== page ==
The second problem (hardness and plainness) is clearly not a matter of missing propositions (as with Williams’ problems), but of richness of form. (In a future post, I’ll use Suzanne Langer to articulate this a bit more.) Obviously, Nussbaum can live with finite presentations, but she thinks that philosophical writing fails in some ways when compared to novelistic writing.
These difficulties, however, just have to be accepted, and if anyone finds these examples cripplingly defective in this sort of respect, then he must in his own thought rework them in richer and less question-begging form.
I kinda agree and am kinda annoyed by this. In one sense, Williams is correct. If these examples don’t suit, one response is to enrich them. On the other, there’s no justification of his examples. Are they sufficiently rich as not to be cripplingly defective? And there are other respects in which they may be problematic (e.g., are they typical? representative? do they cover problems in non-utilitarian theories?) Philosophy of this era isn’t stylised in the way many scientific papers have become, but I kinda want a “materials” section that discusses the corpus of examples!
If he feels that no presentations of any imagined situation can ever be other than misleading in morality, and that there an be never be any substitute for the concrete experienced complexity of actual moral situations
Note! Nussbaum thinks there is a substitute! But Williams isn’t writing no novel and his examples are pretty abstract and weird so he can still fail in Nussbaumian terms.
then this discussion, with him, must certainly grind to a halt: button one may legitimately wonder whether every discussion with him about conduct will not grind to a halt, including any discussion about the actual situations, since discussion about how one would think and feel about situations somewhat different from the actual (that is to say, situations to that extent imaginary) plays an important role in discussion of the actual.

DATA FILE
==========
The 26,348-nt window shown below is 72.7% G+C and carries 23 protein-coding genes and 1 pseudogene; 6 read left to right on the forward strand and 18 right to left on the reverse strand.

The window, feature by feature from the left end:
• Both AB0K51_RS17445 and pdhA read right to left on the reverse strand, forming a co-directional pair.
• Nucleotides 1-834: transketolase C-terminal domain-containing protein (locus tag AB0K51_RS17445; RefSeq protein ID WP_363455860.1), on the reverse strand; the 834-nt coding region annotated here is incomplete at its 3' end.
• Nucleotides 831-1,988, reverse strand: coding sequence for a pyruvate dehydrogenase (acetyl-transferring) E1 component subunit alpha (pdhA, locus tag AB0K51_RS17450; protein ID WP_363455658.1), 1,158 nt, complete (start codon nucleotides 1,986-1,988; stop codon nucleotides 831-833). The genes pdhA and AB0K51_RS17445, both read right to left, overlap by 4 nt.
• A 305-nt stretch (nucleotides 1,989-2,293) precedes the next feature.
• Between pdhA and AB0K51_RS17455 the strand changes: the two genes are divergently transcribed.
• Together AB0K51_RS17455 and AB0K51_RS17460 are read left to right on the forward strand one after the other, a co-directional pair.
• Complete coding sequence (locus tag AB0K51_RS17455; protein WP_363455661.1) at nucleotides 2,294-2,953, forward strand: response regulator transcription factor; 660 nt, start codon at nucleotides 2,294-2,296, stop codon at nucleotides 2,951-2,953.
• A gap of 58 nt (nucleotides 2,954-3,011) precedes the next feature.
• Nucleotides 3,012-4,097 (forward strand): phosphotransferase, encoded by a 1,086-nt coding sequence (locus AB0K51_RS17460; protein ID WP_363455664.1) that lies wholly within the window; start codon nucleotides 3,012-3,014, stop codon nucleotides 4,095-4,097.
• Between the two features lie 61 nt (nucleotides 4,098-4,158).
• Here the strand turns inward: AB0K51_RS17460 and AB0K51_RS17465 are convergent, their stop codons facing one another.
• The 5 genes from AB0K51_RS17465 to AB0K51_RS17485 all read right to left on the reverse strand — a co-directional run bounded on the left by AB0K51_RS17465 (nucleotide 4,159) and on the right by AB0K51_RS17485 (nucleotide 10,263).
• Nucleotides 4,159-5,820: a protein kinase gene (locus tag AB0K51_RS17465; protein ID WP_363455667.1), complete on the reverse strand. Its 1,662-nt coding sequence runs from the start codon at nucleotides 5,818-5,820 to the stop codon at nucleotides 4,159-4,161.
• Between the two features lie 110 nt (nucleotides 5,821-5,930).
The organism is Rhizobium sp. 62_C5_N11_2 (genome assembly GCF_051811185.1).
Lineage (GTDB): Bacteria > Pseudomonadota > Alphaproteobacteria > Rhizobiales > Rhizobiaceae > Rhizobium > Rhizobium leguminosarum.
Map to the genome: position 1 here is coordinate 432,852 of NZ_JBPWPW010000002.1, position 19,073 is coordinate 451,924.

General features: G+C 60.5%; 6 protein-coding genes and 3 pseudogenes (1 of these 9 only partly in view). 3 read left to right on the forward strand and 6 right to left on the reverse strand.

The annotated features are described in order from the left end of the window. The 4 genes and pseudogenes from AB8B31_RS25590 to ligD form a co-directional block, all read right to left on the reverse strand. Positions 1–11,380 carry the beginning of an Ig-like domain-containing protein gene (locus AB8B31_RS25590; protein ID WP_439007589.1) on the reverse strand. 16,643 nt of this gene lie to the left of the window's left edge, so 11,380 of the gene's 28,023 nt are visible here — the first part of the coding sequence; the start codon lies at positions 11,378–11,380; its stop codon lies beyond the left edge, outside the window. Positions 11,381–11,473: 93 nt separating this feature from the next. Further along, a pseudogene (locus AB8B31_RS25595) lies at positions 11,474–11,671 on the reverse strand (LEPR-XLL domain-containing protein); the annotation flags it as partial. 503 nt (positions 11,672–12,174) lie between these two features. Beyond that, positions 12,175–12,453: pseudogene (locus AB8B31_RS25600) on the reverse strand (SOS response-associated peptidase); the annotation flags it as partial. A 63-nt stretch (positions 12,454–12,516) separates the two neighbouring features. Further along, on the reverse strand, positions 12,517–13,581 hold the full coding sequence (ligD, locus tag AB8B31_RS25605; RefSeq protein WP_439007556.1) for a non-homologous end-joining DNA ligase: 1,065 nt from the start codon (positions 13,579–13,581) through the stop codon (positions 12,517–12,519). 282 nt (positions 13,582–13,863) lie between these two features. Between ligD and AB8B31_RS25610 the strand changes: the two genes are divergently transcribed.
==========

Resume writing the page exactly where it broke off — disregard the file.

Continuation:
One may legitimately wonder whether anyone would or has held such a silly position! Williams spends much more time defending against an extreme position that is so implausible he says that there is no talking to people who hold it than actually defending his actual examples. Indeed, he spends zero time defending his actual examples.
I, in general, love this essay. But whenever I dig in I really hate it. This is not good form. It gives the impression of giving due consideration as to whether the examples are useful and legit without even starting to do so.
I mean, consider that the imaginariness bit is just a red herring: We never have full knowledge of a situation. So we’re always working with an incomplete description even “in the moment”. So the real question is are we dealing with case descriptions of sufficient detail to allow for reasonably accurate simulation of moral deliberation. And I think we can answer that question, fallibly, partially, with the expectation that we can always do better. The Williams examples are not the worst ever, but they are much closer to thought experiments than thought case studies for all that he gives actors cute names (the wife and older friend don’t get names, nor does the captain or Indians, but Pedro does).
(I find the universal “he” pretty damn distracting, fwiw! I’m glad we’re past that.)